Abnormal growth in the pituitary gland is pituitary tumor. In many cases the tumor that forms in the pituitary gland is benign or non-cancerous and it is termed as pituitary adenoma. Pituitary adenoma does not spread outside the skull and remains confined to the gland.
What is Pituitary Gland?
The pituitary gland is a small, pea-sized organ located at the base of the brain. It is also known as hypophysis and “master” gland because it regulates functioning of the endocrine system. The pituitary gland produces many hormones and stimulates other glands of the endocrine system to secrete hormones. The pituitary gland is responsible for different body processes such as growth, metabolism, temperature regulation and reproduction. Hormones produced and released by the pituitary gland are: growth hormone (GH), prolactin, adrenocorticotropin (ACTH), antidiretic hormone (ADH), thyroid-stimulating hormone (TSH), lutenizing hormone (LH) and follicle-stimulating hormone (FSH). All in all, normal functioning of the pituitary gland is essential to human well-being. However, this gland can be affected by different disorders but the most frequent disorder of the pituitary gland is pituitary tumor or adenoma. This condition interferes with the production and release of hormones.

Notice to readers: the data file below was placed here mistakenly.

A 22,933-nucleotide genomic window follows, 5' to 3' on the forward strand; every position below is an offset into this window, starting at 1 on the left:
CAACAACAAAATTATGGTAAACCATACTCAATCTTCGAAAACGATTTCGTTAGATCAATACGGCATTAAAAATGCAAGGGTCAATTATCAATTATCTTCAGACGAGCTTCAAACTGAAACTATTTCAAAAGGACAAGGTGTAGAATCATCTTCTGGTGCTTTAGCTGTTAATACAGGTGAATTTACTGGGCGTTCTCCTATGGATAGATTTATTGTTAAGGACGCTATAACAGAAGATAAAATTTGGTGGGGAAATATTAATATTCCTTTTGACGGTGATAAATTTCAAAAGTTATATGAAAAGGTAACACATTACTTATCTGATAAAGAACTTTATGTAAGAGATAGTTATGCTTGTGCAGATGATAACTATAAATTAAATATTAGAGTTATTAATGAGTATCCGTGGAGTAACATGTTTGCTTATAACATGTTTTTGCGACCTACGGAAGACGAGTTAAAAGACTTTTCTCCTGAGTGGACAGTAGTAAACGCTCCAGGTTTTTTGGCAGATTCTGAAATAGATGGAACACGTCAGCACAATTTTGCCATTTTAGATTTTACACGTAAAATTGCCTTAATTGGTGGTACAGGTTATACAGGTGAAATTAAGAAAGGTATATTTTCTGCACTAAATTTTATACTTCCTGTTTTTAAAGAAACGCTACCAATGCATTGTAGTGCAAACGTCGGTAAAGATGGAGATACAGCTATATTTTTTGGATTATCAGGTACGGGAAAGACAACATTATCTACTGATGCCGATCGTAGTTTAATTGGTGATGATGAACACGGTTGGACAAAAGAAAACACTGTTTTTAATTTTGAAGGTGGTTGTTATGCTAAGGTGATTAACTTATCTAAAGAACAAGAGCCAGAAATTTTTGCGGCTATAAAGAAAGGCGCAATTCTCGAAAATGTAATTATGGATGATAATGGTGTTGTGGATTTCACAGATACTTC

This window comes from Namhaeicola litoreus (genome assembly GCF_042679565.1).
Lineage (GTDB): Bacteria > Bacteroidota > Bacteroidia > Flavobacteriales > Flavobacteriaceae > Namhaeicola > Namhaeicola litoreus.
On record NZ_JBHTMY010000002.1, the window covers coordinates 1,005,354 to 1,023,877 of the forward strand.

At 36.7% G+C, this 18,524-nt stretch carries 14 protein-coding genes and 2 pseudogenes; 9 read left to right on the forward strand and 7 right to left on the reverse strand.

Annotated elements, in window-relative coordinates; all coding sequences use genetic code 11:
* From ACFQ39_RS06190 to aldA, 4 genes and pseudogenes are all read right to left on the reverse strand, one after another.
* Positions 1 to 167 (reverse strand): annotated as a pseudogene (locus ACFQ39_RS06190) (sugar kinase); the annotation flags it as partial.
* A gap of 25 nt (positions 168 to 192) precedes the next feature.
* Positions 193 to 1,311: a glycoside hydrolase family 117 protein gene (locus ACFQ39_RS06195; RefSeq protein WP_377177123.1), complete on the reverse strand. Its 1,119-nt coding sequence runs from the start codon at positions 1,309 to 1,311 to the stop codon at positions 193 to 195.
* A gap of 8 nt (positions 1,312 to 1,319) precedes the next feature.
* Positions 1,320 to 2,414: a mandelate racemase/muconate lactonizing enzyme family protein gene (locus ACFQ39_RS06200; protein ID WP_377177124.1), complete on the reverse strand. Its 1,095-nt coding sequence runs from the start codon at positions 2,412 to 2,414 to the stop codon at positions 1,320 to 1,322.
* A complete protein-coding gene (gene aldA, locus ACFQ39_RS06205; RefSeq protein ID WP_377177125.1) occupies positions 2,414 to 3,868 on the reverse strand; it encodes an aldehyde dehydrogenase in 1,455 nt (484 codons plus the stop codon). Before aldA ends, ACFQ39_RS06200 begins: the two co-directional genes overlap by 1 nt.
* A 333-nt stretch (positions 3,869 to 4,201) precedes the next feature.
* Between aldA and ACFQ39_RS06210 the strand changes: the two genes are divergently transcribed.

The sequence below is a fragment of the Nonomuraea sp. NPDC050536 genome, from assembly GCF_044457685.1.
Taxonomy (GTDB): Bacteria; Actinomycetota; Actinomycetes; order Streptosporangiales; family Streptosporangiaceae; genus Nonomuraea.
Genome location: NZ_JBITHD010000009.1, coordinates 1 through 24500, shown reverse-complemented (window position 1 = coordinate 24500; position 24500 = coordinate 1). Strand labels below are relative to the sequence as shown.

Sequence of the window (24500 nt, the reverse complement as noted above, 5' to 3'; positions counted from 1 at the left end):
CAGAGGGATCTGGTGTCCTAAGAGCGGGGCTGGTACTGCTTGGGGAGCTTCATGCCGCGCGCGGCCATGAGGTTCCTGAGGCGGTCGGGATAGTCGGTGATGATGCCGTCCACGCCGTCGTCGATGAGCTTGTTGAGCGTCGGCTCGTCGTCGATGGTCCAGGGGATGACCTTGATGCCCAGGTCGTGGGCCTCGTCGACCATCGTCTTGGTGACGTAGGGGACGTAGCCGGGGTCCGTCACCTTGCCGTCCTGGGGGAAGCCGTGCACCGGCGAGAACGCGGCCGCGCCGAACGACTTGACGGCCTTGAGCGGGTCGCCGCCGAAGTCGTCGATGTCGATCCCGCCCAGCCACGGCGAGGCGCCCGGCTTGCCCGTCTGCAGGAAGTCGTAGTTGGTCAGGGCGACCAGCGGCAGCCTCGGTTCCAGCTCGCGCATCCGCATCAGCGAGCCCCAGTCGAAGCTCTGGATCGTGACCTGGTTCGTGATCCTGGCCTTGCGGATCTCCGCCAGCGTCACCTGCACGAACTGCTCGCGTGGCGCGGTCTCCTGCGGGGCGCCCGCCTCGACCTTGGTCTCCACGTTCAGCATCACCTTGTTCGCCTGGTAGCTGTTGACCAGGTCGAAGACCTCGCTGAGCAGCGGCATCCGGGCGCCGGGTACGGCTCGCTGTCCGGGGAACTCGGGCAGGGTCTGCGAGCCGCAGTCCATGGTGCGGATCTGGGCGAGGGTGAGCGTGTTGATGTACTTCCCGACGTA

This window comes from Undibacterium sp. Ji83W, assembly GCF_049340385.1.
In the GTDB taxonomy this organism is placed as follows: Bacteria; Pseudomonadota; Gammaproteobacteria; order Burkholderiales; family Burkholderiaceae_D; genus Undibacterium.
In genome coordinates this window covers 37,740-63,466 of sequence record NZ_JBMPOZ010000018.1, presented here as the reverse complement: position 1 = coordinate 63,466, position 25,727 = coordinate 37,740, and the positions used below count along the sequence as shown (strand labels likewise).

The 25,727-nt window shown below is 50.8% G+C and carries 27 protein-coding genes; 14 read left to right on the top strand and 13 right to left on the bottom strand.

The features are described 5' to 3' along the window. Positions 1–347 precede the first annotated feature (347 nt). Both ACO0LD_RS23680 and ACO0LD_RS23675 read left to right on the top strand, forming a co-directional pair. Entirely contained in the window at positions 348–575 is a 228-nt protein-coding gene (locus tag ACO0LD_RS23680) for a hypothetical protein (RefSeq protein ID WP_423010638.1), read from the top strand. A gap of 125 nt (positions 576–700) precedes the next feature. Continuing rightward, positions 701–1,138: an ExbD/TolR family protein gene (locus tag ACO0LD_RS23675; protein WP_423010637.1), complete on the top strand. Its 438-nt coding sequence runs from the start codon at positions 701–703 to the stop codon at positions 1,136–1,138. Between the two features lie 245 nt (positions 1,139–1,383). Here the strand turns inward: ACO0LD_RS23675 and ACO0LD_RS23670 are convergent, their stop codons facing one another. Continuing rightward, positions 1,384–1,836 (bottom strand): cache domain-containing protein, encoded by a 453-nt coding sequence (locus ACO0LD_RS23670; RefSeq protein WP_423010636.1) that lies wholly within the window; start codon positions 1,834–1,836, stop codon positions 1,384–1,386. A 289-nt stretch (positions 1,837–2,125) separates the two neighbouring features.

Pituitary adenoma is a benign, non metastatic growth. It is a common condition that most frequently affects young and middle-aged adults. In many people the condition is never diagnosed because it usually doesn't have any symptoms. Exact cause of pituitary gland tumor is still unexplained but experts believe that acombination of hereditary and environmental factors are responsible for the formation of the tumor. There are two types of pituitary adenomas, namely secretory and non-secretory. They can result in hypersecretion, when too much pituitary hormones are released into the body and hyposecretion in which too little hormones are secreted. Both hypersecretion and hyposecretion lead to hormonal imbalance. Tumor mass effect refers to any pituitary tumor (secretory or non-secretory) that becomes large enough to press against and damage nearby pituitary tissue.
Pituitary Adenoma Symptoms
The symptoms depend on type of pituitary adenoma and hormone that is affected. Prolactin secreting tumor can cause symptoms such as: infertility, irregular menstruation, amenorrhea (absence of menstruation), decreased sex drive, nipple discharge (galactorrhea), osteoporosis, vaginal dryness, excess hair growth and impotence in males. ACTH secreting tumor can cause Cushing’s disease associated with symptoms like: hypertension, diabetes, flushed face, skin ulcers, mood swings, thin skin and decreased fertility in men. Growth hormone secreting tumor results in acromegaly followed by symptoms such as: gigantism, soft tissue enlargement, spreading teeth, Bell’s palsy, excessive perspiration, oily skin, impotence and bone and joint pain. Tumor mass effect causes headache, lethargy, nasal discharge, nausea, vomiting, visual problems, dizziness, seizures and temperature intolerance.
Diagnosis and Treatment of Pituitary Adenoma
Pituitary adenoma is commonly diagnosed with imaging tests such as CT or MRI scans. Endocrine function tests and visual field testing are also conducted to confirm diagnosis. Pituitary adenoma can be treated surgically as well as with radiation and medication to shrink the size of the tumor.